Newspaper article St Louis Post-Dispatch (MO)

Making Tracks Reporter Relishes Laps in Racer

Newspaper article St Louis Post-Dispatch (MO)

Making Tracks Reporter Relishes Laps in Racer

Article excerpt

Before Al Unser Jr. or Michael Andretti or others of America's top-billed competition drivers set their first tire on Gateway International Raceway, there was Ralph Korte. And John Baricevic. And me.

Racers none, we and a few others from Wednesday's "media lunch" were strapped into some souped-up pace cars for a few fast laps an hour ahead of the big guys' first practice.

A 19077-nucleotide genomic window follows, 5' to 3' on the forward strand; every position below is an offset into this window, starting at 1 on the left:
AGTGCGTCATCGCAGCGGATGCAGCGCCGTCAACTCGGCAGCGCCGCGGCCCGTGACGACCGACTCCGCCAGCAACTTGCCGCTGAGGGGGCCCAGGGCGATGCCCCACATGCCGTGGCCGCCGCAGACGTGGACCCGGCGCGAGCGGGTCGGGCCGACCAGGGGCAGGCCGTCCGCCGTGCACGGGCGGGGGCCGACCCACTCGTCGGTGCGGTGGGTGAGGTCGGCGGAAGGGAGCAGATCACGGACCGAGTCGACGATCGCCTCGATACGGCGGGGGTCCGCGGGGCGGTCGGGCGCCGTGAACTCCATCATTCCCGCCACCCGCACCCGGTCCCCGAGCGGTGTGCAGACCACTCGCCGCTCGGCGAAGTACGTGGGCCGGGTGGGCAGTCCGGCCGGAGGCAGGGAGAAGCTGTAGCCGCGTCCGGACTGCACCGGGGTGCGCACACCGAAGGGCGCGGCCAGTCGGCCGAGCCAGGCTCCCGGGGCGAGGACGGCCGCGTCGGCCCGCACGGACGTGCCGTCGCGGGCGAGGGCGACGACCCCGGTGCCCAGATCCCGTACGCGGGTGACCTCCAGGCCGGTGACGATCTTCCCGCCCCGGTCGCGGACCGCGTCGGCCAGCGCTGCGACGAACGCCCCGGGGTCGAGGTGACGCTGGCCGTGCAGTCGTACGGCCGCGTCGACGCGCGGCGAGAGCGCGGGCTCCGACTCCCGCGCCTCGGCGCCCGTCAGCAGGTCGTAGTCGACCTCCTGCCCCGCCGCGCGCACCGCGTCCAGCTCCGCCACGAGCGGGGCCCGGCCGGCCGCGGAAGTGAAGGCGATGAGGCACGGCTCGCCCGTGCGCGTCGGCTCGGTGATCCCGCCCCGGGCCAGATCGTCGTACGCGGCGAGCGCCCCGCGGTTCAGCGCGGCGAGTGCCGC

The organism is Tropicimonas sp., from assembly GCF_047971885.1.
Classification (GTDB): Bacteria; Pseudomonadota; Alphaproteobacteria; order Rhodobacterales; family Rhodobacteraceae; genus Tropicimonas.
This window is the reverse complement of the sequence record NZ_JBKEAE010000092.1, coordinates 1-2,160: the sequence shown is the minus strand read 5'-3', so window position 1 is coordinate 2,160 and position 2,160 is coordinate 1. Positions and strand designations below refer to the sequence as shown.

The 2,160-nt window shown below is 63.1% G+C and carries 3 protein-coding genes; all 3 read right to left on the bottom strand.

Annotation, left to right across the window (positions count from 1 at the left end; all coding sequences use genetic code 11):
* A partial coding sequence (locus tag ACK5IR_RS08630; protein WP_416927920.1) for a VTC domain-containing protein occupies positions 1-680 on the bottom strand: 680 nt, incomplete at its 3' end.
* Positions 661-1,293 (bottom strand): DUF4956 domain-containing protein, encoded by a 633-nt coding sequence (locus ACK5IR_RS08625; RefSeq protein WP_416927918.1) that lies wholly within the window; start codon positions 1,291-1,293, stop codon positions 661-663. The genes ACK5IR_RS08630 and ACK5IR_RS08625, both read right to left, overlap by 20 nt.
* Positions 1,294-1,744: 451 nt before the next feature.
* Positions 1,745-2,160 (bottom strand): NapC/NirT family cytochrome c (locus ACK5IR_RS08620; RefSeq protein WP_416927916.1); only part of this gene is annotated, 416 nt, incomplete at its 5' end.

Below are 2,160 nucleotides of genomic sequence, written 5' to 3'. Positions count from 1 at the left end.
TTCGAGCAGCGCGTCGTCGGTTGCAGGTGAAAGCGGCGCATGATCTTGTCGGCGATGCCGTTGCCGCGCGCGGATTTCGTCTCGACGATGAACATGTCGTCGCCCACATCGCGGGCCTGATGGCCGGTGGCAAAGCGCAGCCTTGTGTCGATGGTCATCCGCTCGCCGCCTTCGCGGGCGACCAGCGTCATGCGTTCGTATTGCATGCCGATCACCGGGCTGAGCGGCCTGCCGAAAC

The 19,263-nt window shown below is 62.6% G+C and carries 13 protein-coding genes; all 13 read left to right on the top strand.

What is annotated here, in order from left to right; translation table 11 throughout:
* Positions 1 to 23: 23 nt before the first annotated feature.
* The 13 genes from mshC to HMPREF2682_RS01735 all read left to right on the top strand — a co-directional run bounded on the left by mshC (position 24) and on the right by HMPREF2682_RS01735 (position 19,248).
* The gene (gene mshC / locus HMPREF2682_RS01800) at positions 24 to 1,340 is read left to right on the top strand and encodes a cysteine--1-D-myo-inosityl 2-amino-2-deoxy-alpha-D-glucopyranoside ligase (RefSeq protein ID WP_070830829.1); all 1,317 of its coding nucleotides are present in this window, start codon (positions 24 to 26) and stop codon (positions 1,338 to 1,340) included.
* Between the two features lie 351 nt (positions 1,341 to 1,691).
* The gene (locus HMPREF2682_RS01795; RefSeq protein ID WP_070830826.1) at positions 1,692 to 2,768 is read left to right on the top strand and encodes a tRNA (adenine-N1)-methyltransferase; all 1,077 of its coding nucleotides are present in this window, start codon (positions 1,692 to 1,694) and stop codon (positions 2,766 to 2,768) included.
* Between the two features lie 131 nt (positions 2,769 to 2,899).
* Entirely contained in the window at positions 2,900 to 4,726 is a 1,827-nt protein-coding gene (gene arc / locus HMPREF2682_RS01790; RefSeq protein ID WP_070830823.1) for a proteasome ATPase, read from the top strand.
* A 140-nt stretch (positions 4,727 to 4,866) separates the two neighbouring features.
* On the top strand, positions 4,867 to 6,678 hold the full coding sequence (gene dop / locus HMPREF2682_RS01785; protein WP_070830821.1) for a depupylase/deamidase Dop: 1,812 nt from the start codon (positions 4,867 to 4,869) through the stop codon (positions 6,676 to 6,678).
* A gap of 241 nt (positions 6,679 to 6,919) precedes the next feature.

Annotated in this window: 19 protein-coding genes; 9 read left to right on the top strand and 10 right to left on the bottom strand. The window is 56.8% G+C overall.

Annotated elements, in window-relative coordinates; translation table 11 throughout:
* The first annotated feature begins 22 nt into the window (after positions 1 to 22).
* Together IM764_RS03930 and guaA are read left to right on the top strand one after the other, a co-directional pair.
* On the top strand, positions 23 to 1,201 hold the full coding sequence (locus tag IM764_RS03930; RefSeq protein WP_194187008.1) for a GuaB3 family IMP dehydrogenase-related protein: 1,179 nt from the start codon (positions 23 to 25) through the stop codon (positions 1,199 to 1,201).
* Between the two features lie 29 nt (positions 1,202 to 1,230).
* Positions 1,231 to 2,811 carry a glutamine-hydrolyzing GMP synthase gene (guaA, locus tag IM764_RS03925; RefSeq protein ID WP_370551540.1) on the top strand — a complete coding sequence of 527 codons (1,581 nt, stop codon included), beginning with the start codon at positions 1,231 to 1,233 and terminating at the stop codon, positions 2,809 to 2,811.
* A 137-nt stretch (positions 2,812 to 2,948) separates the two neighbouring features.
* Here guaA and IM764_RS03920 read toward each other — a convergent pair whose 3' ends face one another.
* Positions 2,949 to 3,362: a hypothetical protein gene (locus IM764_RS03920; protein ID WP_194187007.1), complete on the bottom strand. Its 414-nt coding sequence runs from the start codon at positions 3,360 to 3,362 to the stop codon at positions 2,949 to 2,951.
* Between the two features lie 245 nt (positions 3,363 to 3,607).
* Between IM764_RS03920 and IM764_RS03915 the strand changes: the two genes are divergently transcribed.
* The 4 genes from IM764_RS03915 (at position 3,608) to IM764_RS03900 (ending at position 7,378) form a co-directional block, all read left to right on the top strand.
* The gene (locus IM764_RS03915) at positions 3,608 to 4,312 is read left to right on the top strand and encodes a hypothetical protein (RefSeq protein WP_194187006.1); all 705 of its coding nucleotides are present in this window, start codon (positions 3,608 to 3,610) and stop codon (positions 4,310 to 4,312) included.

Korte, the general contractor who built Gateway, assessed the experience against his two VIP trips to Navy aircraft carriers. "This takes your breath away almost as much as being shot off the carrier in a plane," he said. "But with that, the sensation was over in a few seconds. This just keeps going on and on." Baricevic disappeared into the duties of officialdom with his role as St. Clair County Board chairman, and could not be found thereafter to assess his ride. But Korte had enough enthusiasm for both: "At 110 it was pretty exciting," the builder said. "How fast did yours go?" Well, mine was 130 down the 2,000-foot straightaways and 100 through the turns, owing to the luck of the draw. Korte got a gold Nissan Maxima; I had a deep green Lotus Esprit, a truly exotic British machine the track folks told me later was probably capable of 180 in the straightaways. Gail may have been capable of that, too, as my driver and a racer of some sort. The angry roar of the Lotus powerplant was not conducive to conversation, nor was the nagging need to review one's whole life while sailing through Turns One and Two. Hence my failure to report her last name. They were holding down the speeds - Gail and Unser and everybody - because Gateway's egg-shaped track is new and they're not accustomed to it. Wednesday was the first day cars used the track, and nobody wanted to be the first to challenge the fresh white concrete wall and the shiny silver cable-reinforced fence atop it. There were times I wondered whether Gail and I might be the first ones - and going not much more than half of the speed the fans will see at Saturday's race. But Mike Sack, a CART PPG race series official, explained later that the Lotus, Maxima, Dodge Intrepid and Pontiac Firebird used as pace cars were extensively modified for this work far beyond the obvious amber and white strobe lights. …

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